Bull terrier owner gets reprieve as council reduces 5-year ban

A case of mistaken identity plus a bungled dog-napping supposedly led to a Hamilton man's cherished pitbull terrier falling foul of the law.

Robert Burke fronted at a city council hearing yesterday to challenge a five-year ban from owning dogs. The disqualification was handed down in September after Burke racked up four infringement notices within two years.

The infringements relate to breaches of the council's dog control bylaw or the Dog Control Act.

Council's animal and education control manager, Fiona Sutton, said Burke's two American pit bull terriers, Titan and Xena, had been seen roaming city streets six times since 2008 - including two infringements by Xena last year.

The dogs were also found unregistered on several occasions.

Appealing his disqualification, Burke said the majority of roaming incidents related to Titan, who was euthanised in 2012. Titan was a troubled dog with a strong will and endless amounts of energy, Burke said.

Titan had proved difficult to train whereas Xena was an obedient dog who had "never hurt anybody or another animal". Burke disputed a photograph of Xena roaming on Pine Ave in April last year, saying it was not his dog. Xena was impounded in September last year after dog control officers again found her there. But Burke argued the incident was the result of a failed dog-napping after a neighbour saw two men unchain Xena and drive off with her in a car.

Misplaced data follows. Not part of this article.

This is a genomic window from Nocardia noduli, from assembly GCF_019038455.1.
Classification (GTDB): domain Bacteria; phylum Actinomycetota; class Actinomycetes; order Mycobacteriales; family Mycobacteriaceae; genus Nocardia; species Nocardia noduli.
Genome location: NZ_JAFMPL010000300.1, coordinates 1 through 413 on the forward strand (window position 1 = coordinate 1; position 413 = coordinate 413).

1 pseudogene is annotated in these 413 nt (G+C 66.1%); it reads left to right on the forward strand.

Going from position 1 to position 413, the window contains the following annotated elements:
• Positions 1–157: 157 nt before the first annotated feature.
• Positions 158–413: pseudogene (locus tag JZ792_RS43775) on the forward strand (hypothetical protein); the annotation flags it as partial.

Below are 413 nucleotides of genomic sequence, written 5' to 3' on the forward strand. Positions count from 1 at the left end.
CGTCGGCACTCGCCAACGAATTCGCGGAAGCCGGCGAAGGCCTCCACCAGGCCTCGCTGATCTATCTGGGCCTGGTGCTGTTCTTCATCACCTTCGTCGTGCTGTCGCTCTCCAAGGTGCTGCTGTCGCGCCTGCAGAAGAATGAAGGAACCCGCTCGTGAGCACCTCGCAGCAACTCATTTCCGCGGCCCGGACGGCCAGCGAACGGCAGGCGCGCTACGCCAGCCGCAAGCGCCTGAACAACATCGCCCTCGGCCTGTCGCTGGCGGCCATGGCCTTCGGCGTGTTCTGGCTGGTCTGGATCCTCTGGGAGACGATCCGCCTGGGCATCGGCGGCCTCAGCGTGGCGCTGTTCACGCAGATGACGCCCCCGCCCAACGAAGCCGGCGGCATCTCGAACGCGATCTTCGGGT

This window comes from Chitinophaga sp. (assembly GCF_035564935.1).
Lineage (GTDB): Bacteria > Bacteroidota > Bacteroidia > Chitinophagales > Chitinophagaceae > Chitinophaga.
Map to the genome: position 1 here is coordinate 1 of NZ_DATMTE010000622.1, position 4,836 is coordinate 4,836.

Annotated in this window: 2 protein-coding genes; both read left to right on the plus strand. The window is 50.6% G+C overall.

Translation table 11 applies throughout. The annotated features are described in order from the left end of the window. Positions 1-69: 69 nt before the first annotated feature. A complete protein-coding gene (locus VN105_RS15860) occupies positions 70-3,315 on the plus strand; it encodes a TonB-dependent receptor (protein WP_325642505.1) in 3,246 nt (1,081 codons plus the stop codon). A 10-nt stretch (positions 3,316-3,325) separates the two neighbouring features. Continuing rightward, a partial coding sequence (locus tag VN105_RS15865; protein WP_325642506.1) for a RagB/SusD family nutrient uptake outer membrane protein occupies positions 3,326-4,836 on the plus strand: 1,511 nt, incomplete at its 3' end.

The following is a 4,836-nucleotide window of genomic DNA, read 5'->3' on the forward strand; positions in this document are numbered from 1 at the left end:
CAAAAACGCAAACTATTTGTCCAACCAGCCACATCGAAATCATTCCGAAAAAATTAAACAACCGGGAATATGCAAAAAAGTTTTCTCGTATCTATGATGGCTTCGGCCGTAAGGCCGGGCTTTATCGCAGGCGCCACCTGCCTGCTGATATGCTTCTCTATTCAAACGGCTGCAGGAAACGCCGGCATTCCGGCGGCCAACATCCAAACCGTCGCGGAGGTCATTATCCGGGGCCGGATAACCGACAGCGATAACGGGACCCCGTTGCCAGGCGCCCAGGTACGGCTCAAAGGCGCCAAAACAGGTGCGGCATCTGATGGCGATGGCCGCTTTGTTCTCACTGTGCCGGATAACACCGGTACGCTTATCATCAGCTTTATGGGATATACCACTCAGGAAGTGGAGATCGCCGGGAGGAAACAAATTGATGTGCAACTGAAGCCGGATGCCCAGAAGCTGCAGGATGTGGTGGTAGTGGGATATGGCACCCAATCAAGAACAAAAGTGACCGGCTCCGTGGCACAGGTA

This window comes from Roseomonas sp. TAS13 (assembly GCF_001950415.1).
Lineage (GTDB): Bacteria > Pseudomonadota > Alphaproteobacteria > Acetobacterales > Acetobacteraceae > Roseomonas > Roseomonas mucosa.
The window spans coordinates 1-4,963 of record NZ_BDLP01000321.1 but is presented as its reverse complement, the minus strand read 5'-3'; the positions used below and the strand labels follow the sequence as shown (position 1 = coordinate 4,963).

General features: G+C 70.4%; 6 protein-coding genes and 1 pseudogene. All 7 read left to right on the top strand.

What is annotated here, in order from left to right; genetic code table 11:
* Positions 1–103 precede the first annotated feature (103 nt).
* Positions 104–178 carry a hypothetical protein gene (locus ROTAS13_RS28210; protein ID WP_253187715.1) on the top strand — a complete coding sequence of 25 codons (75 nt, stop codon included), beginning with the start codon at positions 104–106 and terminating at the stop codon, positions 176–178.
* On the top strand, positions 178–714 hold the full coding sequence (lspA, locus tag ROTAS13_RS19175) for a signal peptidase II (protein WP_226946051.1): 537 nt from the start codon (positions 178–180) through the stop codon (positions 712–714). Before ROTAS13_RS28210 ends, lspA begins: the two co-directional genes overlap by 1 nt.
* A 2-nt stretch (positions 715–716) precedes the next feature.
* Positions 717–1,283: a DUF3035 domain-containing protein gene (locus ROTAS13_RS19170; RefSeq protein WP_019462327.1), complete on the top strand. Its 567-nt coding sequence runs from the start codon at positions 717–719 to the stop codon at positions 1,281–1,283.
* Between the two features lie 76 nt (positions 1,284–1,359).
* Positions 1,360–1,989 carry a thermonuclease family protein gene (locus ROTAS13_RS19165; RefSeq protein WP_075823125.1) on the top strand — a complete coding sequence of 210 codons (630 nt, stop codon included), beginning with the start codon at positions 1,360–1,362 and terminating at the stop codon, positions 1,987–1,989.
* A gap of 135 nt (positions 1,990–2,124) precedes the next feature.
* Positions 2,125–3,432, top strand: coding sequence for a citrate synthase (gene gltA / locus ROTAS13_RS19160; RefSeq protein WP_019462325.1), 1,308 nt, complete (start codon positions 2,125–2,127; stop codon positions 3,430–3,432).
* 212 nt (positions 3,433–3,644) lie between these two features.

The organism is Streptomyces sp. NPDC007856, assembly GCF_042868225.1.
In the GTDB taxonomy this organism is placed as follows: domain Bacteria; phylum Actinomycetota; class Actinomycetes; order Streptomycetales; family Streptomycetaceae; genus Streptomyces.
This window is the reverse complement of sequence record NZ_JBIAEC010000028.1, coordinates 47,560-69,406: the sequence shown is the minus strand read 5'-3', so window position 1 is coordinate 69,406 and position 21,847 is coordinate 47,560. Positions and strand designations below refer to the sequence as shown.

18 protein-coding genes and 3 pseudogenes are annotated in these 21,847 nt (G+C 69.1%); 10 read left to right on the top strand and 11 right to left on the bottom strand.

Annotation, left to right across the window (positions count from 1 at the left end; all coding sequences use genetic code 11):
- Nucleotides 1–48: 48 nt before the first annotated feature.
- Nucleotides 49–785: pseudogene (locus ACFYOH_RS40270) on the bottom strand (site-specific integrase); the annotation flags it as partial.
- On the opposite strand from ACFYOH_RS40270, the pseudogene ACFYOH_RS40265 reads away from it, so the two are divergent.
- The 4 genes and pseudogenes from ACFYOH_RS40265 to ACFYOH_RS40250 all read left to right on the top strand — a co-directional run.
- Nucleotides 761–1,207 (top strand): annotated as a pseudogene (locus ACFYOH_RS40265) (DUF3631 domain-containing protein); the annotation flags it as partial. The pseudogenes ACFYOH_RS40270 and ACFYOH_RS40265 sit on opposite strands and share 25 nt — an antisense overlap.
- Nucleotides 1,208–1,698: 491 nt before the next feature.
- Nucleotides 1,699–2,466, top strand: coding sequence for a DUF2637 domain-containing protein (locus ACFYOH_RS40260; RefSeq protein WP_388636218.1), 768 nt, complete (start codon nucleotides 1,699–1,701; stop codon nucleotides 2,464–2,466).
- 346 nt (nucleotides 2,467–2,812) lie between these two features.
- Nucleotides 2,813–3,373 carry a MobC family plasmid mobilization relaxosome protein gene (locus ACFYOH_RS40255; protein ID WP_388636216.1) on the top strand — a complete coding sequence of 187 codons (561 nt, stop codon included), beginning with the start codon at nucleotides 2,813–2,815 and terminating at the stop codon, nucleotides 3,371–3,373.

"Either she was let go or she got away," he said.

In reply, councillor Margaret Forsyth, one of three councillors sitting on the hearing subcommittee, said Burke was sincere in his views and had bought a large chain to keep Xena on his property.

The subcommittee reduced Burke's disqualification from five to two years, and back-dated it to September 25. Burke was told he had to find a new home for Xena until his disqualification ended.

In another case, Tokoroa woman Zeraya Grace was disqualified from owning a dog for 18 months after incurring four infringement notices within 24 months.

Sutton said Grace's three dogs, Pepper, Kira and Diva had been found roaming 12 times since 2010.

Grace, who gave up Kira for re-homing in 2012, appealed a five-year disqualification saying she didn't know about the infringement notices because she had moved house.

Dog owners have a legal obligation to notify council when they move house.

She said the majority of roaming charges related to when she allowed her dogs to walk off the leash to her parent's property a short distance away.

Grace and her partner Jesse Figure moved to Tokoroa a year ago and since then had not breached any dog control laws.

Forsyth said Grace was initially slow to react to warnings but had made efforts to become a responsible dog owner.

Speaking afterwards Grace and Figure said they were relieved by the reduced disqualification and believed their dogs were being well cared for in the Tokoroa dog pound.

Waikato Times